The best investment would be to start a religion. If you can prove you're the religion's founder, upon your return you get more or less everything owned by the believers.


Thanks. I don't mean to impugn you by making general comments about gold, investment and intrinsic value. I do agree that without the prospect of at least minimal management, a physical commodity is probably a better choice than a corporate investment.

I vote for Hafnium. :)


A more likely scenario is that a con-artist would convince people of the wealth they could earn by traveling light years into space. Or a government deals with overpopulation by sending citizens on a journey with promises of wealth.

If I killed everyone you know, how much would I have to pay you? I think the interest rate of a normal "time traveler" would be much higher than the rate we see today. Maybe the only willing travelers, who would accept a low rate, would be extreme narcissists or very naive people who fail to calculate the risks.


I asked two questions. Let's say gold was safe. What return would you realize? (Though I don't know why gold would be safe. Maybe it would be found and stolen. Maybe the place you hid it would become inaccessible for some reason. Or maybe someone will build a huge structure like a stadium right on top of your hiding place, so retrieval costs are enormous.)

Heh heh! ". . . this is a serious analysis of a ridiculous subject, which is of course the opposite of what is usual in economics."

Krugman's paper has some gems. I've only read the first couple pages, but here are two so far:

From the abstract.... "A solution is dervied from economic theory, and two useless but true theorems are proved."

"Interplanetary trade...raises no major theoretical problems, since it can be treated in the same framework as interregional and international trade. Among the authors who have not pointed this out are Ohlin (1933) and Samuelson (1947)."

Anyway, I saw the title and thought it was going to be a reference to trade in the world of Eve Online, a game where some people make their virtual living conducting interstellar arbitrage.

If everyone skipped into the future, no one would be putting their capital to work in the meantime.

I think that's under the assumption they could have fully automated production processes. An incredibly big assumption, when you consider all of the natural corrosion that will occur, not just on materials, but the expansion of biological life. Is the system robust vs. meteor strikes?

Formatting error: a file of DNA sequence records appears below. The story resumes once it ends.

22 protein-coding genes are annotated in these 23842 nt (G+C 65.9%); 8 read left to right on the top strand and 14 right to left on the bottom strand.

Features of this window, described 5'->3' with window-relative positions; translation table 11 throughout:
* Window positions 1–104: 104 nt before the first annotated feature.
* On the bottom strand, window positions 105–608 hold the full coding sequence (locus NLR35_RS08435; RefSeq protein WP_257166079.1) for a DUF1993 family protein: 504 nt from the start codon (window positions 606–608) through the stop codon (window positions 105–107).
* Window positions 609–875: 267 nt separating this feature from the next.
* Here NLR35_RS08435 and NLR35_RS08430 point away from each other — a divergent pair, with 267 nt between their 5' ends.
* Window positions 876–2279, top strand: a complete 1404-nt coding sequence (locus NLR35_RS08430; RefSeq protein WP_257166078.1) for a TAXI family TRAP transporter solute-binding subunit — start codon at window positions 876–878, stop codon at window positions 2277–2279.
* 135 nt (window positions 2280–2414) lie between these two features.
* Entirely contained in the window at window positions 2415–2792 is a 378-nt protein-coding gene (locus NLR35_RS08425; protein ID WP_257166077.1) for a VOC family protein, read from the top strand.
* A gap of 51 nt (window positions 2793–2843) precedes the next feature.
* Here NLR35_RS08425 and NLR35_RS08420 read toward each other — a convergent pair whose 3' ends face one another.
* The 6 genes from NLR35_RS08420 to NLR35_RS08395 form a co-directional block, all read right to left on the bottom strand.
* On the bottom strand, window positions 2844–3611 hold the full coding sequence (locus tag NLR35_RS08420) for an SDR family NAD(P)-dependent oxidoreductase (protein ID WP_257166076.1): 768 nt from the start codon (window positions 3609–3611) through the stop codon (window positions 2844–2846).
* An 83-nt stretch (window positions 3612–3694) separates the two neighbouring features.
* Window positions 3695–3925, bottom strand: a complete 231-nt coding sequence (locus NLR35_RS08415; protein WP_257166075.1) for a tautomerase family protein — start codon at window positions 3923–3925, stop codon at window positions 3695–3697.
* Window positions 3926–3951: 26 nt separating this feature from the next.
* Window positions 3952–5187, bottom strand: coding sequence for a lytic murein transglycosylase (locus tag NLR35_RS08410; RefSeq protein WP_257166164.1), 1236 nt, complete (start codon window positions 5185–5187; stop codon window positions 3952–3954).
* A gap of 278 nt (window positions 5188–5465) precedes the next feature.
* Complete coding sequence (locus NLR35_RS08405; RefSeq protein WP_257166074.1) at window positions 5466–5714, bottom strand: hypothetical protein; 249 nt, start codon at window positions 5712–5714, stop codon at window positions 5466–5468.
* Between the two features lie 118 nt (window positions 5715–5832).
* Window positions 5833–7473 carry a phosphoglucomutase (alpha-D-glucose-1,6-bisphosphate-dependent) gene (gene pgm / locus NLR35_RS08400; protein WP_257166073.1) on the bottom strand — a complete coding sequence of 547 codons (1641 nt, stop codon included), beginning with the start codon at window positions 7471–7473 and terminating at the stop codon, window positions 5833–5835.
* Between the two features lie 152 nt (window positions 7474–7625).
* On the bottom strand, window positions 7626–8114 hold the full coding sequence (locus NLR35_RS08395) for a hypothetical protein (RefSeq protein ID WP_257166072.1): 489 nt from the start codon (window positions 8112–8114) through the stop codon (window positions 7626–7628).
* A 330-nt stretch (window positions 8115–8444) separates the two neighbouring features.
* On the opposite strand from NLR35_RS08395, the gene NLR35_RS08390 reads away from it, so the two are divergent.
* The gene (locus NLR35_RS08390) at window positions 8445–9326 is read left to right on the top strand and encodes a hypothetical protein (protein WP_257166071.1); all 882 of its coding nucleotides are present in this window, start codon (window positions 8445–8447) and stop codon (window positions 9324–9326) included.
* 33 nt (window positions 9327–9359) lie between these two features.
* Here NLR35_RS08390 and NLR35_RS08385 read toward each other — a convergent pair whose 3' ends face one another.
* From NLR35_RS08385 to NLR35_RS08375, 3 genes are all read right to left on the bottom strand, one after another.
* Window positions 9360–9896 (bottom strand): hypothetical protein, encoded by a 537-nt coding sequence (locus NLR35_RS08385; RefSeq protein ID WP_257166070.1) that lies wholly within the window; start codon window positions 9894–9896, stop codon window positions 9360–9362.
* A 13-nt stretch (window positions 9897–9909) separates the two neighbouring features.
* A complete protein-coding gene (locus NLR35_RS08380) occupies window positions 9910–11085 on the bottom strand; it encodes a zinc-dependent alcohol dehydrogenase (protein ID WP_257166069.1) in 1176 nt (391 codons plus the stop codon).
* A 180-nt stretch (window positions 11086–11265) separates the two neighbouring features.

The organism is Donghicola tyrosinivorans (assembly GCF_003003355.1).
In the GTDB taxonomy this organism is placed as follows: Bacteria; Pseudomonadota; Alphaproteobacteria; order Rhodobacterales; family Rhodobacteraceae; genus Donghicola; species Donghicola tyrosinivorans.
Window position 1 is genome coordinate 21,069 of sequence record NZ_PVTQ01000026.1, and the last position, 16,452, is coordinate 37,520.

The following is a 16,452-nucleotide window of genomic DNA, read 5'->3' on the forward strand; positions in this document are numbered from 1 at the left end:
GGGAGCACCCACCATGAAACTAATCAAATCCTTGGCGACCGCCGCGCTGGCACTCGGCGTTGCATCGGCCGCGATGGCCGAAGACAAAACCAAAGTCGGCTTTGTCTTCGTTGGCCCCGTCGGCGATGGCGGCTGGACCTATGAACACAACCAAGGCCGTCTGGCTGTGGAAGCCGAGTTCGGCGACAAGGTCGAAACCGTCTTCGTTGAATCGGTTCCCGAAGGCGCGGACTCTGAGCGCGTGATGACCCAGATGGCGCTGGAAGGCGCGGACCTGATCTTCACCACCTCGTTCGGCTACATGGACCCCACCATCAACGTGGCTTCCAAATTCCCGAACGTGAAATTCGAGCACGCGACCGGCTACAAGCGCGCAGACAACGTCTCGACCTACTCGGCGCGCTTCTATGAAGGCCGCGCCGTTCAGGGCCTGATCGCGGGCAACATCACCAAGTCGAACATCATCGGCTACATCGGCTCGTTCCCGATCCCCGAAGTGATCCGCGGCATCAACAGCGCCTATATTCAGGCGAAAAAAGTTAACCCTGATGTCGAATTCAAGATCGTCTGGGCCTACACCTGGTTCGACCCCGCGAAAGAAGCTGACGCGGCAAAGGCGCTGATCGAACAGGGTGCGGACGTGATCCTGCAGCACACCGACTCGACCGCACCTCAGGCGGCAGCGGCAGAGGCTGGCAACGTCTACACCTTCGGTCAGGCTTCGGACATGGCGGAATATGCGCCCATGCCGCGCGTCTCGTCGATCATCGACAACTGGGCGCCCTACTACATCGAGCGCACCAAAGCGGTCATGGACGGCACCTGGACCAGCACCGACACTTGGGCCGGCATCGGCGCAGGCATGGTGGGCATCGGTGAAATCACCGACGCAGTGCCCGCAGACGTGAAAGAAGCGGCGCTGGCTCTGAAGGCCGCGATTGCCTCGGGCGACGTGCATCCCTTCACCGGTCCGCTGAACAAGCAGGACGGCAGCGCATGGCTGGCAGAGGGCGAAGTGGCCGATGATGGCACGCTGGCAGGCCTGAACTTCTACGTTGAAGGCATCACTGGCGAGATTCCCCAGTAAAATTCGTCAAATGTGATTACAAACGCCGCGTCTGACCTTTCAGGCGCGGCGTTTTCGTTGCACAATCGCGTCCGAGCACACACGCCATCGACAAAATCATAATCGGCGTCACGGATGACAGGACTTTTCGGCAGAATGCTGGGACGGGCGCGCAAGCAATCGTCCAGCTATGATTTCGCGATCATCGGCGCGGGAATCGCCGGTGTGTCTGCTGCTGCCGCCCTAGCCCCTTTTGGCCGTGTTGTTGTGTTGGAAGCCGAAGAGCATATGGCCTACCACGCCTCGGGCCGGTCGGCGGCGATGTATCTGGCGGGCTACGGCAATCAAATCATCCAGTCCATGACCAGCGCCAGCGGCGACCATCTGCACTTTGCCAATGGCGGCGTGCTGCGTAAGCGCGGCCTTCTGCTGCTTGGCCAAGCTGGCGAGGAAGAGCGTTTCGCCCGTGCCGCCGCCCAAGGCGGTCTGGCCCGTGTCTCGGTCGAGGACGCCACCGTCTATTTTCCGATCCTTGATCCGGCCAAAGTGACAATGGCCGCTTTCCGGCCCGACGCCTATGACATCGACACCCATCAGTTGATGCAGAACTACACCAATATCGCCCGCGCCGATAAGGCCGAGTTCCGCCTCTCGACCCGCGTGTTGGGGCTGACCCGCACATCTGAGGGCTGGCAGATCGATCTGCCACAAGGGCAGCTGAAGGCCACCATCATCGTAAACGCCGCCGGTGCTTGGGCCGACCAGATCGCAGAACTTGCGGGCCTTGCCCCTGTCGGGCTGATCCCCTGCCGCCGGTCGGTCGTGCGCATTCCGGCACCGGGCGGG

Then there's the possibility of having a skeleton crew. But, as others have suggested in various ways, they could enact confiscatory redistribution on your gains in the meantime: you arrive, only to find out, "Hey, your gains are taxed at 100%, and we enacted a 'help the folks that actually did the work' program, that gives it all to them! Tough break. You can sue, but we're the judges too."

Yancey_Ward: You forgot the hedonic adjustments. Drinking the beer would be like a taste of pure heaven, something people on earth before your voyage could only dream about ;-)

And then you'd leave and go to a lower-grade automated bar that gives the exact same beer for $1000 but without all the branding :-P

I think a number of complications raised here depend on people making productive use of capital while moving at a velocity near that of light. Krugman, if I understand him correctly, is assuming that all the production happens planetside--spaceships are merely transport.

There is, however, a much more serious problem with the piece, which suggests that Krugman is better at economics than at physics. For details, see my blog:

Tyler, interesting post. Would you be interested in syndicating your content on the home page of my site? It's an online community of finance professionals ( ). I could add an RSS feed that will allow me to promote your blog posts to my home page (when i think it will lead to a good discussion and/or is appropriate), but I wanted to make sure you were comfortable syndicating first. The syndicated post would have a link back to your original post. Thanks, Patrick (you can reach me at if you have any questions).

Time traveller arbitragers may appear but they would not be able to nullify the interest rate.
The cost of the trip grows exponentially with the time you save (at least if you use a rocket. It may be different if you use an interstellar motorway), so this would impose a positive lower limit to the preference for the present.